Lots of pundits politicians and special interests all want their idea to be the path for a new energy economy. Lest we forget, we consumers will pay for whatever idea makes the political cut to the top. If you are thinking the best will rise to the top – you haven’t been watching the U.S. Congress in action since the mid 60s.
Meanwhile some research is being done to assess what the possible choices might do – new energy economy or not. One such is the Baker Institute at Rice University. This past week saw the latest conference called ‘Energy Market Consequences of an Emerging U.S. Carbon Management Policy’ with an observation well worth noting.
Electric cars hold greater promise for reducing emissions and lowering U.S. oil imports than a national renewable portfolio standard. No cleverness, innovation, or risks – going for as much electrified personal transport as possible as a national policy does have two outstanding attributes. The primary one is the reduction in fossil fuel use – particularly imports if the administration and congress can get themselves and their penchant for regulations and extra taxes under control. Transport fueling could be a U.S. self-sufficient market with some policy incentives and lots less penalty. The other would be the CO2 emission reduction.
That idea is really just a capstone of many ideas that are available in a summary used during the conference that runs – more than 77 pages – available in a downloadable pdf file. Yes its long, but with some technical exceptions much of the summary is highly readable.
The executive summary states, “As the country moves forward to deliberate on energy and climate policy, consideration must be given to what policies would best accomplish the stated goals for U.S. policy — a reduction in the need for imported oil and in greenhouse gas emissions.” The papers released at the conference seek to “clarify and debunk common myths that currently plague the U.S. energy- and climate-policy debate.”
And they do. Given enough time transitioning the personal transport fleet to electric would have a dramatic effect on fuel use. For instance, the Baker Institute analysis found “the single most effective way to reduce U.S. oil demand and foreign imports would be an aggressive campaign to launch electric vehicles into the automotive fleet.” In fact, mandating that 30 percent of all vehicles be electric by 2050 would both reduce U.S. oil use by 2.5 million barrels a day beyond the 3 million barrels-per-day savings already expected from new corporate average fuel efficiency standards, and also cut emissions by 7 percent, while the proposed national renewable portfolio standard would cut them by only 4 percent over the same time.
One has to suspect those numbers are a little light. 2050 is 40 years out – the flip to looking back at 1970. It would be almost a three-fold turnover of the U.S. automotive fleet. Getting to only 30% seems under achieving.
25 pages into the summary the authors start comparisons of various policy scenarios. Ready for some hair to perk up? Numerous scenarios are put to a test using a “reference case” for a benchmark and assuming no cap and trade distortions or forced renewable standards or technologies for end use.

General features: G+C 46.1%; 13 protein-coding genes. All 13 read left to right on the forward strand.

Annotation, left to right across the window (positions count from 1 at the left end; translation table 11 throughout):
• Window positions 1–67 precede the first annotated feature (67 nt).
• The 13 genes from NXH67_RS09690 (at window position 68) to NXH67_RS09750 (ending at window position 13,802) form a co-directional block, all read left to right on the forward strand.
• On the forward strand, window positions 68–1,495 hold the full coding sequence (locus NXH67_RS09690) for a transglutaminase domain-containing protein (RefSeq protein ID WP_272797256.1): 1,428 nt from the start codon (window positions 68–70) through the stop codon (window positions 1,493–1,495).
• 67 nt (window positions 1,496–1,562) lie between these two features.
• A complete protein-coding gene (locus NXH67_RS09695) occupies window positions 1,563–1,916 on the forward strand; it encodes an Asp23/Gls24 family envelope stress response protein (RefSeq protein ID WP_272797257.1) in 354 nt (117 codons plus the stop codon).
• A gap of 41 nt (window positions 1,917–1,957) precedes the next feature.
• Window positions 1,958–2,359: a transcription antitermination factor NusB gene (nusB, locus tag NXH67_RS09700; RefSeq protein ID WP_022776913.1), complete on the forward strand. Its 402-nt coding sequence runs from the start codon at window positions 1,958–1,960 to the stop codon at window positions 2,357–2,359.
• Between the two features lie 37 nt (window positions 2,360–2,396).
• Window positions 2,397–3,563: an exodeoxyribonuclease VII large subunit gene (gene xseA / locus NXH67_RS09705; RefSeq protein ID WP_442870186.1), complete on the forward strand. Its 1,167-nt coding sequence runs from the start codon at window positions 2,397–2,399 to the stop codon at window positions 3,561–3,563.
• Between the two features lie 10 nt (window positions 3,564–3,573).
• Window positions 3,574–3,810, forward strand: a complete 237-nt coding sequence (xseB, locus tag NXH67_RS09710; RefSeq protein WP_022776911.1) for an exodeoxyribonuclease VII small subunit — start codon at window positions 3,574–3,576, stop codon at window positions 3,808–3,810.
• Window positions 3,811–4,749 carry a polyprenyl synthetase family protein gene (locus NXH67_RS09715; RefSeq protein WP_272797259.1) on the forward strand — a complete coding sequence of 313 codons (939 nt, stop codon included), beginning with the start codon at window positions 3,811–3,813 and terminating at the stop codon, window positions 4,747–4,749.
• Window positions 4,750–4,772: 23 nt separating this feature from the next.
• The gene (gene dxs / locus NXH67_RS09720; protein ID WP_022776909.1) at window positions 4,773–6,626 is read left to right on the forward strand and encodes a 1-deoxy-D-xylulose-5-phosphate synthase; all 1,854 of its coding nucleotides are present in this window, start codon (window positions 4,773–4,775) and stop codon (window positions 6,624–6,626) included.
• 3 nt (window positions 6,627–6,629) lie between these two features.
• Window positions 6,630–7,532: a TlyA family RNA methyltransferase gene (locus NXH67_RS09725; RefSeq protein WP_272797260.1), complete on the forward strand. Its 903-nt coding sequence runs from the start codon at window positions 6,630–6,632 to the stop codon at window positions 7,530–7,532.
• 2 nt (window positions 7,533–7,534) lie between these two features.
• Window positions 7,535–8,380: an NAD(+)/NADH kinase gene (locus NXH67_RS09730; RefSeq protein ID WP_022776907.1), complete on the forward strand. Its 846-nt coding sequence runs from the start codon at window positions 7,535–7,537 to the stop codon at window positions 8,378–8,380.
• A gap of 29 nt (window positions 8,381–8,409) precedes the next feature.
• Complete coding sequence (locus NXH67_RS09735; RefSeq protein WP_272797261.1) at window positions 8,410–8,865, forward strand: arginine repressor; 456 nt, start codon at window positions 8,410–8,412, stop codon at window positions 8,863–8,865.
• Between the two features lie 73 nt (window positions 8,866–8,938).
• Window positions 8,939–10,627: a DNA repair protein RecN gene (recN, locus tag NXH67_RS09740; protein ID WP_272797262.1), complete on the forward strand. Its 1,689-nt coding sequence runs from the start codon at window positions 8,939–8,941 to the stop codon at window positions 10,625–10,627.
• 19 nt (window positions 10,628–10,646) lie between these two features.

At page 26 the nine (9) –yes nine competing policy paths are examined compared to the reference case. Now roll in the cap and trade distortions and forcing renewables and see what happens. It takes about 50 more pages to show the facts for the reference case and the nine policy scenarios.
Its fascinating reading – but for those of you more for getting to the point – the U.S would be best served, obviously, if she were to exploit the advantages available. The standout is natural gas. For power generating fuels natural gas is “in hand” as there is noting other than politics keeping it in good supply. Seems rather obvious.
But our society needs reminded to stay with the certain as the developing technology matures and becomes competitive.
The important point touched, but not shown in detail is the simple reality that cap and trade or other political devices aren’t needed.
That opens up a point for comment – the energy and fuels we use and pay for are, due to the size and vast diversity of the market a political market in the first instance both for taxes and as a means of power.
Our disposable incomes are in play. Not just from OPEC and the Axis of Oil groups, but from special interests here at home, all seeking to extract a special rent from us.
The Baker Institute offers a breath of reality check. There can be plenty of cheap energy and fuels if we migrate in the marketplace to choosing fuels that are low cost, sustainable and that can be supplemented and eventually displaced by new technologies.
It all seems simple when summarized here – but even explained in detail it takes nearly 80 pages. This writer suggests you download the pdf and review it as time allows.
The reassuring thing is all could be well if the politicians can be kept in check and the researchers well funded.
By. Brian Westenhaus of NewEnergyandFuel.com
Source: Getting that New Energy Economy